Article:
The Point of Humanist Chaplains (and other clergy equivalents)

There’s a pretty good article in The Atlantic about the Navy’s recent rejection of Jason Heap’s application to become the U.S. military’s first humanist chaplain. At least the stated reason he was rejected didn’t involve reference to his lack of belief in God. The Navy just said it was “a very competitive process”. The other complicating factor seems to be that Congress last summer reinforced the barriers for there to be humanist chaplains:

Last summer, around the time of Heap’s application to the Naval chaplaincy, the House of Representatives passed an amendment that would suspend funding for chaplaincy appointments that don’t follow Department of Defense guidelines, which state that only religious groups can endorse chaplaincy candidates. “Religious groups” are defined in the same way as the IRS defines them: people who have a sincerely held set of beliefs. But while secular humanists qualify as religious groups under this standard, the Humanist Society, which endorsed Jason Heap, is not on the DoD’s list of qualifying organizations. In short: No endorsements from secular humanists, or you’ll lose your funding, the House said.

In response to the requests for humanist chaplains, there’s been a lot of scoffing, both from theists and some atheists. I want to explain why I strongly support them and support clergy equivalents for humanists.

First of all, on the military chaplains issue, one reason that some secular humanists and other atheists oppose having humanist chaplains is that they are against the idea of military chaplains, or of military funded chaplains, altogether. I strongly favor the chaplains and think it is fine that the government pays for them. This is the case even though I am opposed to all ceremonial prayers in legislative bodies and anywhere in the military. I just don’t think the chaplains should be leading prayers or worship services that have indiscriminate mixtures of service people at them.

I can understand them having private services for those who want. But those should all be voluntary without so much as a hint of coercion–no implications even slightly implied that there will be extra benefits or any drawbacks for non-attendance. No one should be invited by anyone outranking them to attend any kind of service that doesn’t conform with their existing faith, etc., etc. In other words, such services should be purely voluntary prayer or worship or devotional opportunities for those who already would attend such things at home.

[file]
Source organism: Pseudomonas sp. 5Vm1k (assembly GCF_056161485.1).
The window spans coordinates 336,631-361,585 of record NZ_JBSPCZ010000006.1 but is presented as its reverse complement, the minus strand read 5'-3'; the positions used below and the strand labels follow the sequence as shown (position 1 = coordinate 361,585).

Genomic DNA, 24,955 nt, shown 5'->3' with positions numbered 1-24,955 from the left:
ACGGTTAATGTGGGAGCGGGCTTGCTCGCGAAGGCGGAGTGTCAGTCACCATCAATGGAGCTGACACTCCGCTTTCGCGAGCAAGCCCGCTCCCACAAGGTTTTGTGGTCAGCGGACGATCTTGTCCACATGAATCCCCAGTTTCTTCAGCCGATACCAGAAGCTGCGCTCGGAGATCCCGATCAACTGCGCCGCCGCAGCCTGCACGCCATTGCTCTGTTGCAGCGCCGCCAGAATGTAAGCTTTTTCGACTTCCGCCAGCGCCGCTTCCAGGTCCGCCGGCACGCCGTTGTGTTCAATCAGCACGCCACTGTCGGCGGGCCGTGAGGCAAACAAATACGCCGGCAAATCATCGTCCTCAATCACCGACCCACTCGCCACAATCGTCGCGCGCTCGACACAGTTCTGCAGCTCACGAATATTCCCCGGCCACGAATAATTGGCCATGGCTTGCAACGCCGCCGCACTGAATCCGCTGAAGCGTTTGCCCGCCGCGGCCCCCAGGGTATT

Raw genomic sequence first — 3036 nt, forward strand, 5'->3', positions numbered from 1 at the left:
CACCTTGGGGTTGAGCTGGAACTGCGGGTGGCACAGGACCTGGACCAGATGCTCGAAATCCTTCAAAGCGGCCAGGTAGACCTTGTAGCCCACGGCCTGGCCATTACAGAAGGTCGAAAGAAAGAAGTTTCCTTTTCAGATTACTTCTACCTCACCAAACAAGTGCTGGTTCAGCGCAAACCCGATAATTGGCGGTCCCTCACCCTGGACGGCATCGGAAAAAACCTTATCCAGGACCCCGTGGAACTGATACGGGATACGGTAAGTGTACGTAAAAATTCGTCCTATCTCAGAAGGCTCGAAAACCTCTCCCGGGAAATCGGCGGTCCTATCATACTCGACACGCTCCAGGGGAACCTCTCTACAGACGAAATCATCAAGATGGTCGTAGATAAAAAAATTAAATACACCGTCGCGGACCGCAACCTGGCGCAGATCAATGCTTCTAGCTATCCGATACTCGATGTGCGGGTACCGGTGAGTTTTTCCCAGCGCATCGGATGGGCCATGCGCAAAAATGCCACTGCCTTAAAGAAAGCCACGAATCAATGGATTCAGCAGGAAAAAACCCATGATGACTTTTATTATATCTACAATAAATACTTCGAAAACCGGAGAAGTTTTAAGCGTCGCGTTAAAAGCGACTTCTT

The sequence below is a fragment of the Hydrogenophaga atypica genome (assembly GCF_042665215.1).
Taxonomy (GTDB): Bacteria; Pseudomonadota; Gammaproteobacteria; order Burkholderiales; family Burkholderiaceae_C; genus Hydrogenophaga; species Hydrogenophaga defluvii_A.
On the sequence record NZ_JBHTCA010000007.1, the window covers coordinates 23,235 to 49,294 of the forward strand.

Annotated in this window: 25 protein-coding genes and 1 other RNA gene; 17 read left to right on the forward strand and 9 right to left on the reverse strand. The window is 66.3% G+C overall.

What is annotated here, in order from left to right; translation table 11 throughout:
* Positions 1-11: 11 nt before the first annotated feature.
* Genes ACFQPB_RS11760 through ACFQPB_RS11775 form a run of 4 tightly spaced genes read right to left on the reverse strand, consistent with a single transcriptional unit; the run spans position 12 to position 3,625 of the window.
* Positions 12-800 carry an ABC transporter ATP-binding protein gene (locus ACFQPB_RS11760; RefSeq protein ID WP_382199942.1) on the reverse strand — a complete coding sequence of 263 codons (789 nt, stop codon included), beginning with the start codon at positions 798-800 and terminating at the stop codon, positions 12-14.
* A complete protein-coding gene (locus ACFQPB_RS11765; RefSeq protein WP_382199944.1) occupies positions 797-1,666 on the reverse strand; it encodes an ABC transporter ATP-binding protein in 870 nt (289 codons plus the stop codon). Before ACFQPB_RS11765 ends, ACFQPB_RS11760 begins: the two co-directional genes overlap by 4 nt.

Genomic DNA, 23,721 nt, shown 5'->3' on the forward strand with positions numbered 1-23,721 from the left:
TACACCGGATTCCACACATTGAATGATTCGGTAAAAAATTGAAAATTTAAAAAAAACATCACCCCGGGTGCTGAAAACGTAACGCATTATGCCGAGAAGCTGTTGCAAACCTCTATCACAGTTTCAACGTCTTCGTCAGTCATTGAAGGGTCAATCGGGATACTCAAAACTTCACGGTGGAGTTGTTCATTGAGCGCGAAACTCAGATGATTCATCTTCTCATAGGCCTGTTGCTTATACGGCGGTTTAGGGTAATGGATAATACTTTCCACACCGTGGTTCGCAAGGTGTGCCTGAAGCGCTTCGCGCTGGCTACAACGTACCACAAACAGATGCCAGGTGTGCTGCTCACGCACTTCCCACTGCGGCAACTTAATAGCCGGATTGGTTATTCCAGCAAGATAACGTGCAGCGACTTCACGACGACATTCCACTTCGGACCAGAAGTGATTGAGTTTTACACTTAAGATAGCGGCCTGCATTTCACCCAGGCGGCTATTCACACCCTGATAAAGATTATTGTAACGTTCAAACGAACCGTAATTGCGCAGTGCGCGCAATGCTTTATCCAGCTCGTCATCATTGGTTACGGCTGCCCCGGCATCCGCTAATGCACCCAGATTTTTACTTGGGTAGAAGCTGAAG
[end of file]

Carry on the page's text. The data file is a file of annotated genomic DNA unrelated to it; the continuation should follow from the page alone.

I think it’s only right that such services generally and clerical counseling in particular are made available to people who want them and that the government foot the bill because the military involves routinely taking people away from their home communities and moving them around constantly, and is obligated to meet their needs. The desire to express one’s religious and spiritual inclinations is widespread in human nature. It’s unfair to people to make it onerous to them to be able to do so. So I’m glad the military takes an active interest in making sure there are at least chaplains available who can be a consistent clerical presence for those who want such a thing.

What is disgusting is when chaplains are allowed to coerce service people into participating in prayers they don’t believe in or into worship services, etc. There is a lot of pressure to conform in the military. None of the intensely conditioned cooperative attitude of service people should be exploited for participation in any religious activity, no matter how rote and formal it may be, against their conscience. Everyone in the military should scrupulously err on the side of avoiding violating each others’ conscience in religious matters. Often religious theists assume there is no harm in being conscripted into prayer against one’s will. But it is intrinsically offensive and should be felt as offensive by non-theists to be pressured into allowing someone else to petition a deity on your behalf when you do not believe in or acknowledge that deity.

Corporate prayer is not personal prayer. It’s speaking to a deity on behalf of the group assembled or in presumed unison with the members of the group assembled. Implicitly conscripting atheists into prayers to deities in general, or conscripting members of different religions into sectarian prayers they may not approve of, is both to misrepresent the consciences of those assembled and inherently to try to coerce those consciences into acquiescing to what is said in their name. It is an attempt to use their social membership in the group being led in prayer as a way to manipulate them into a distinctly religious social membership. Corporate prayer means something. It either expresses solidarity of religious feeling and belief or it tries to socially manipulate the uninitiated or the dissenter into the group’s religious feeling and belief through an undeniable form of social pressure.